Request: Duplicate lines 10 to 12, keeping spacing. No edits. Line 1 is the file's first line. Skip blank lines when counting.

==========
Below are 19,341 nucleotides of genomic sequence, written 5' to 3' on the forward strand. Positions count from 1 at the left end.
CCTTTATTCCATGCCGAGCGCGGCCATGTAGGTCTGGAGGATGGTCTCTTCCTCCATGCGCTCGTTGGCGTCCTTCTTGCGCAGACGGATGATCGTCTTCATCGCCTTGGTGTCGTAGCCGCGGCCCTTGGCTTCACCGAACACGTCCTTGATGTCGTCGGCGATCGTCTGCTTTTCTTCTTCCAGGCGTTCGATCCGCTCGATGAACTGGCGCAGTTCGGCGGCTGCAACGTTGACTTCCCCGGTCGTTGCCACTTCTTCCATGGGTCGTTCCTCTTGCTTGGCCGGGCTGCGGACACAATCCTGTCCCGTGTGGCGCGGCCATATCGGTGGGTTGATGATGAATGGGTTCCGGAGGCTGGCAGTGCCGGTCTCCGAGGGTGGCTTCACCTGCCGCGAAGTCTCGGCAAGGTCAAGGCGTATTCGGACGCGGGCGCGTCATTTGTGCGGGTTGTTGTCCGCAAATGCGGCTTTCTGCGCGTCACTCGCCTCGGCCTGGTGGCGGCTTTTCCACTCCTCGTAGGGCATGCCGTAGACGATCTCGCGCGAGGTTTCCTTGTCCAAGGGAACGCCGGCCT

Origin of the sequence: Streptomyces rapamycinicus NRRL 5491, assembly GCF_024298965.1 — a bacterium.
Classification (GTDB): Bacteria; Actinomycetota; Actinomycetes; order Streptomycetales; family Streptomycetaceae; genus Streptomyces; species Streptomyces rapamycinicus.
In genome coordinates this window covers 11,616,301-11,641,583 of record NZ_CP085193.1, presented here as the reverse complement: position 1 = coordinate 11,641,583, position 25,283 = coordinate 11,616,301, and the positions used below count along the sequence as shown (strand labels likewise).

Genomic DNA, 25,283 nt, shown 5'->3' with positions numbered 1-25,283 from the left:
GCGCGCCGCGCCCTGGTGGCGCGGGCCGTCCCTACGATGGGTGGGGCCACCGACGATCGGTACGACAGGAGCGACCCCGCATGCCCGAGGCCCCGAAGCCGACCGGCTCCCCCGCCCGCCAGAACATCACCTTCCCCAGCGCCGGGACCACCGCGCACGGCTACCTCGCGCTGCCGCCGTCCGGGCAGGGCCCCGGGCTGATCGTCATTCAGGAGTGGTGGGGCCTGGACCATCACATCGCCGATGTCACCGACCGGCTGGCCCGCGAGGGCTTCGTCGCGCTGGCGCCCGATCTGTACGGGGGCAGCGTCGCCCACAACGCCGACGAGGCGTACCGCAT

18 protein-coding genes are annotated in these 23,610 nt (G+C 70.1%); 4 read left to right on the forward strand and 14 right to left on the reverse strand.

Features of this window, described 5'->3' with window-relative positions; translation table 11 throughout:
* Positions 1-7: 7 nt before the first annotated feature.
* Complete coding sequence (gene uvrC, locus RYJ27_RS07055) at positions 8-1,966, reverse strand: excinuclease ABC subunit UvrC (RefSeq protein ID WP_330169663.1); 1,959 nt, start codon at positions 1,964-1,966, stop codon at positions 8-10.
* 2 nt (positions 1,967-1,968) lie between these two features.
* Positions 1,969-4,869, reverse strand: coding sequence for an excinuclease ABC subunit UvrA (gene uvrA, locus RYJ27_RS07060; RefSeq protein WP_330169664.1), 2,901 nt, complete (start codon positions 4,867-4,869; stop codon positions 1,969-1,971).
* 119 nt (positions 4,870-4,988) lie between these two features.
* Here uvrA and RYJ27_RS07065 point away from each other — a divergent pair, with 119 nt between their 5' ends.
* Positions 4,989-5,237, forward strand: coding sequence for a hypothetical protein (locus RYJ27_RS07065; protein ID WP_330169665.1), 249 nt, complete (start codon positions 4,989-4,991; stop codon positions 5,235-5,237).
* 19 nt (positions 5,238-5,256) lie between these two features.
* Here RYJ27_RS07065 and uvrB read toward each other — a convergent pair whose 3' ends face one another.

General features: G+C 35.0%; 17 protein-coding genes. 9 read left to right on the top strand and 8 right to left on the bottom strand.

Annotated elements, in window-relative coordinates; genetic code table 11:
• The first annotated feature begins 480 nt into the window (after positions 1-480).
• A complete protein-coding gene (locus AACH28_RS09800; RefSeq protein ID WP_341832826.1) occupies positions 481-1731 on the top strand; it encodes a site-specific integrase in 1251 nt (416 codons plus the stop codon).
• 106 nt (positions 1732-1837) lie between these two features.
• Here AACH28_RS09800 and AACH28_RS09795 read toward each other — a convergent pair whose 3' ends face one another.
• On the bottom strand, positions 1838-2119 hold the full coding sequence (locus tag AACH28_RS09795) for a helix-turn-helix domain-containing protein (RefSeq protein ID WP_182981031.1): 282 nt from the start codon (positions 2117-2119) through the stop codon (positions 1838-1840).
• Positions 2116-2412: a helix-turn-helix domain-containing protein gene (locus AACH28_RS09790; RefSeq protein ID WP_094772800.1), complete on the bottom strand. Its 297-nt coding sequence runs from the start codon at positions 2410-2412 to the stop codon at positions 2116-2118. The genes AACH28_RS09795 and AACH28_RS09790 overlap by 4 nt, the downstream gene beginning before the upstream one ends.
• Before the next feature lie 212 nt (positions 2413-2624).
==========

* Positions 1-7: 7 nt before the first annotated feature.
* Complete coding sequence (gene uvrC, locus RYJ27_RS07055) at positions 8-1,966, reverse strand: excinuclease ABC subunit UvrC (RefSeq protein ID WP_330169663.1); 1,959 nt, start codon at positions 1,964-1,966, stop codon at positions 8-10.
* 2 nt (positions 1,967-1,968) lie between these two features.